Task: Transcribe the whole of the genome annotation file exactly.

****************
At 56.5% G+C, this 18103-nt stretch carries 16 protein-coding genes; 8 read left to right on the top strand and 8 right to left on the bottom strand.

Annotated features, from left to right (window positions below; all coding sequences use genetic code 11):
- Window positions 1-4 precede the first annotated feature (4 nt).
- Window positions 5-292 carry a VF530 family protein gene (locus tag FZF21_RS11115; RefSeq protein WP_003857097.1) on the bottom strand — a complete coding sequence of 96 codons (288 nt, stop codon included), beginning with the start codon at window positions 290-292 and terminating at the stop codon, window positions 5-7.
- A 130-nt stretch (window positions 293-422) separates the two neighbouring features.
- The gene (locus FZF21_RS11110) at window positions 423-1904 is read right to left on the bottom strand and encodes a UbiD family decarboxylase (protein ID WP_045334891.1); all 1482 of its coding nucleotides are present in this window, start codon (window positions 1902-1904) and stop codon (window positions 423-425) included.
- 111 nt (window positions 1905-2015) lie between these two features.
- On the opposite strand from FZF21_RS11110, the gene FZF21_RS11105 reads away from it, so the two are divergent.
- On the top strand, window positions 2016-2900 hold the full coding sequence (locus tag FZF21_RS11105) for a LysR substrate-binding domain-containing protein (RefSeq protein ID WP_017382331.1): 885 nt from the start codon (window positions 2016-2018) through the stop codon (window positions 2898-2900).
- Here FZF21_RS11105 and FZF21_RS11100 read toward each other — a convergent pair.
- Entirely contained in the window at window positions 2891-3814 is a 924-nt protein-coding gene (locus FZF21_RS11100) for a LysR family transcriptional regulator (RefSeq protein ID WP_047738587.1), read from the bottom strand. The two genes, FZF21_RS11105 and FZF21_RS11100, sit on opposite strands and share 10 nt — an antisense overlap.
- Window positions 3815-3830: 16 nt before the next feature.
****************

At 56.5% G+C, this 18103-nt stretch carries 16 protein-coding genes; 8 read left to right on the top strand and 8 right to left on the bottom strand.

Annotated features, from left to right (window positions below; all coding sequences use genetic code 11):
- Window positions 1-4 precede the first annotated feature (4 nt).
- Window positions 5-292 carry a VF530 family protein gene (locus tag FZF21_RS11115; RefSeq protein WP_003857097.1) on the bottom strand — a complete coding sequence of 96 codons (288 nt, stop codon included), beginning with the start codon at window positions 290-292 and terminating at the stop codon, window positions 5-7.
- A 130-nt stretch (window positions 293-422) separates the two neighbouring features.
- The gene (locus FZF21_RS11110) at window positions 423-1904 is read right to left on the bottom strand and encodes a UbiD family decarboxylase (protein ID WP_045334891.1); all 1482 of its coding nucleotides are present in this window, start codon (window positions 1902-1904) and stop codon (window positions 423-425) included.
- 111 nt (window positions 1905-2015) lie between these two features.
- On the opposite strand from FZF21_RS11110, the gene FZF21_RS11105 reads away from it, so the two are divergent.
- On the top strand, window positions 2016-2900 hold the full coding sequence (locus tag FZF21_RS11105) for a LysR substrate-binding domain-containing protein (RefSeq protein ID WP_017382331.1): 885 nt from the start codon (window positions 2016-2018) through the stop codon (window positions 2898-2900).
- Here FZF21_RS11105 and FZF21_RS11100 read toward each other — a convergent pair.
- Entirely contained in the window at window positions 2891-3814 is a 924-nt protein-coding gene (locus FZF21_RS11100) for a LysR family transcriptional regulator (RefSeq protein ID WP_047738587.1), read from the bottom strand. The two genes, FZF21_RS11105 and FZF21_RS11100, sit on opposite strands and share 10 nt — an antisense overlap.
- Window positions 3815-3830: 16 nt before the next feature.